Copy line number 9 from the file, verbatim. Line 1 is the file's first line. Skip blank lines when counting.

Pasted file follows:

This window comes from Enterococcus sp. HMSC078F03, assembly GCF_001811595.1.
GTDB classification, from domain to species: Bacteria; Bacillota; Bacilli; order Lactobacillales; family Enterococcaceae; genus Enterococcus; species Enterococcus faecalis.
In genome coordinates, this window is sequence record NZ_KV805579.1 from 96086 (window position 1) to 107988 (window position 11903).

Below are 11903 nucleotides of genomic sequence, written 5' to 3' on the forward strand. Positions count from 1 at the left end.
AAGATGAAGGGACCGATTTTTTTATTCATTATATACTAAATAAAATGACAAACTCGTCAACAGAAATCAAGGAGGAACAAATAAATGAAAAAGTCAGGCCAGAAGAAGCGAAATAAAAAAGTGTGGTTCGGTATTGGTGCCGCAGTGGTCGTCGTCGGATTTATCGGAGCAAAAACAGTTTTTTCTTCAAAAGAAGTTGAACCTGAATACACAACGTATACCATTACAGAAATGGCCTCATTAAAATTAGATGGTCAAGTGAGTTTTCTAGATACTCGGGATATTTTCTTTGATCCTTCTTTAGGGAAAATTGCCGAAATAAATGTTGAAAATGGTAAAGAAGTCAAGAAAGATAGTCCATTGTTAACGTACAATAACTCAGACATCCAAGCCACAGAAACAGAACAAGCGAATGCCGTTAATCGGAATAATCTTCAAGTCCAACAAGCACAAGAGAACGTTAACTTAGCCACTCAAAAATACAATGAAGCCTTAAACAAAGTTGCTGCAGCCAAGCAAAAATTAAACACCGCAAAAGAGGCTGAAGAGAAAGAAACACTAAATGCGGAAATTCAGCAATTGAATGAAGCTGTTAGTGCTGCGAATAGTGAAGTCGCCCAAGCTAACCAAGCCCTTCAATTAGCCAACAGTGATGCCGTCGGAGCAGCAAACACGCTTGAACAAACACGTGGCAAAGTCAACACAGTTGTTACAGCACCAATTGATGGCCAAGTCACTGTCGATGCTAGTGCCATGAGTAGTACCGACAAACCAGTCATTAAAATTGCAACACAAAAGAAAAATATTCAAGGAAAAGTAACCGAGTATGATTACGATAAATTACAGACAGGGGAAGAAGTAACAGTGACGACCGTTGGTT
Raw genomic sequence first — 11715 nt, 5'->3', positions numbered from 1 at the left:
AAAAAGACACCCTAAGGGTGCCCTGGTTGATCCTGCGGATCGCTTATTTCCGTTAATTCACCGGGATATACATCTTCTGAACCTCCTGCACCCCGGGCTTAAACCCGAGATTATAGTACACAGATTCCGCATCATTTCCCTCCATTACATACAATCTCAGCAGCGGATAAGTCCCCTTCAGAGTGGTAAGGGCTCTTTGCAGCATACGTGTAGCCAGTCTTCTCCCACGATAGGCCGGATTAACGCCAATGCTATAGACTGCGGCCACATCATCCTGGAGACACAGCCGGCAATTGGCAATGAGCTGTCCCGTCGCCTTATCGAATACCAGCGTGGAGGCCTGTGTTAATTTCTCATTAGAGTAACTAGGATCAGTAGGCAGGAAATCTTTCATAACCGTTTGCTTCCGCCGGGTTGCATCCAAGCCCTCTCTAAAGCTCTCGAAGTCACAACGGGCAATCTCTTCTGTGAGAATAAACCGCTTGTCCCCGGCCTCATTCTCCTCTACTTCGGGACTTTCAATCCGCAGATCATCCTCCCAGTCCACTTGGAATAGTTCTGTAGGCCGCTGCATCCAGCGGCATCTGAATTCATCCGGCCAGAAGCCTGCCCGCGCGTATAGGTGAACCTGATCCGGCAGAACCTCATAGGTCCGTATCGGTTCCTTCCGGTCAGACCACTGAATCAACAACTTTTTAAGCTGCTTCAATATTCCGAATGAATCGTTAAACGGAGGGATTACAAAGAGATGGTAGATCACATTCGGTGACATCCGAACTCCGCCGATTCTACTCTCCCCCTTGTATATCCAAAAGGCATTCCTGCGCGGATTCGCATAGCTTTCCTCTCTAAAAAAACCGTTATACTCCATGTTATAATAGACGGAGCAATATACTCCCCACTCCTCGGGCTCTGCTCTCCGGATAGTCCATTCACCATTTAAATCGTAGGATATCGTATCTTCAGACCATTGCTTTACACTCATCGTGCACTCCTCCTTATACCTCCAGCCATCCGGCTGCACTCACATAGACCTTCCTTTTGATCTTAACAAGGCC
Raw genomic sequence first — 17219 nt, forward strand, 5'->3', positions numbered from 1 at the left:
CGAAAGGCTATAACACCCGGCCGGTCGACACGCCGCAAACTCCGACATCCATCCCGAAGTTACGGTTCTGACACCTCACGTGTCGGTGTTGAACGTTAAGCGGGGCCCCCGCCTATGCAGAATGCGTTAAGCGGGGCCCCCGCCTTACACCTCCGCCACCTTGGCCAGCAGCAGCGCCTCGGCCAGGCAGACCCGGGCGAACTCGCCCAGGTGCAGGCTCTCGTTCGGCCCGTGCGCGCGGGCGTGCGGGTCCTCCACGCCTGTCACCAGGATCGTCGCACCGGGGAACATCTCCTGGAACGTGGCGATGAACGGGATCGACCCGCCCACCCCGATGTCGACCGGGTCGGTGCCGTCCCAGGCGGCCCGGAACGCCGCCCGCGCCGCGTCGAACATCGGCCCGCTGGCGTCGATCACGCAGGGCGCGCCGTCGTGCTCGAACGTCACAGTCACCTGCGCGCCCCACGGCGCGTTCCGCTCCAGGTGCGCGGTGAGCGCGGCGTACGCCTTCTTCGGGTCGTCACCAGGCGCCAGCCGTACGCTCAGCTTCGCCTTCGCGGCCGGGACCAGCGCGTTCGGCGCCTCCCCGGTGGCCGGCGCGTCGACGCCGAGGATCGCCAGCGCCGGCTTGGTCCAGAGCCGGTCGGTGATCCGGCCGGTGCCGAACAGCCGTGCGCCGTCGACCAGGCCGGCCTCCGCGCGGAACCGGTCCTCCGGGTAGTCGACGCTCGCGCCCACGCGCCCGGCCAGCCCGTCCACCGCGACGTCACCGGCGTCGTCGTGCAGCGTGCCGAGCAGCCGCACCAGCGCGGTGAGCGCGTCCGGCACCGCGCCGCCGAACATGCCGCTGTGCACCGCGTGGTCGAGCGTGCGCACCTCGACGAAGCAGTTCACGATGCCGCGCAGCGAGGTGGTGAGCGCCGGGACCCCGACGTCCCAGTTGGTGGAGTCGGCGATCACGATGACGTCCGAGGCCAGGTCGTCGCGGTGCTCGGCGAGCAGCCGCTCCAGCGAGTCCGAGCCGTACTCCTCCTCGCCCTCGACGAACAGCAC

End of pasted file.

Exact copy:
CGAAAGGCTATAACACCCGGCCGGTCGACACGCCGCAAACTCCGACATCCATCCCGAAGTTACGGTTCTGACACCTCACGTGTCGGTGTTGAACGTTAAGCGGGGCCCCCGCCTATGCAGAATGCGTTAAGCGGGGCCCCCGCCTTACACCTCCGCCACCTTGGCCAGCAGCAGCGCCTCGGCCAGGCAGACCCGGGCGAACTCGCCCAGGTGCAGGCTCTCGTTCGGCCCGTGCGCGCGGGCGTGCGGGTCCTCCACGCCTGTCACCAGGATCGTCGCACCGGGGAACATCTCCTGGAACGTGGCGATGAACGGGATCGACCCGCCCACCCCGATGTCGACCGGGTCGGTGCCGTCCCAGGCGGCCCGGAACGCCGCCCGCGCCGCGTCGAACATCGGCCCGCTGGCGTCGATCACGCAGGGCGCGCCGTCGTGCTCGAACGTCACAGTCACCTGCGCGCCCCACGGCGCGTTCCGCTCCAGGTGCGCGGTGAGCGCGGCGTACGCCTTCTTCGGGTCGTCACCAGGCGCCAGCCGTACGCTCAGCTTCGCCTTCGCGGCCGGGACCAGCGCGTTCGGCGCCTCCCCGGTGGCCGGCGCGTCGACGCCGAGGATCGCCAGCGCCGGCTTGGTCCAGAGCCGGTCGGTGATCCGGCCGGTGCCGAACAGCCGTGCGCCGTCGACCAGGCCGGCCTCCGCGCGGAACCGGTCCTCCGGGTAGTCGACGCTCGCGCCCACGCGCCCGGCCAGCCCGTCCACCGCGACGTCACCGGCGTCGTCGTGCAGCGTGCCGAGCAGCCGCACCAGCGCGGTGAGCGCGTCCGGCACCGCGCCGCCGAACATGCCGCTGTGCACCGCGTGGTCGAGCGTGCGCACCTCGACGAAGCAGTTCACGATGCCGCGCAGCGAGGTGGTGAGCGCCGGGACCCCGACGTCCCAGTTGGTGGAGTCGGCGATCACGATGACGTCCGAGGCCAGGTCGTCGCGGTGCTCGGCGAGCAGCCGCTCCAGCGAGTCCGAGCCGTACTCCTCCTCGCCCTCGACGAACAGCAC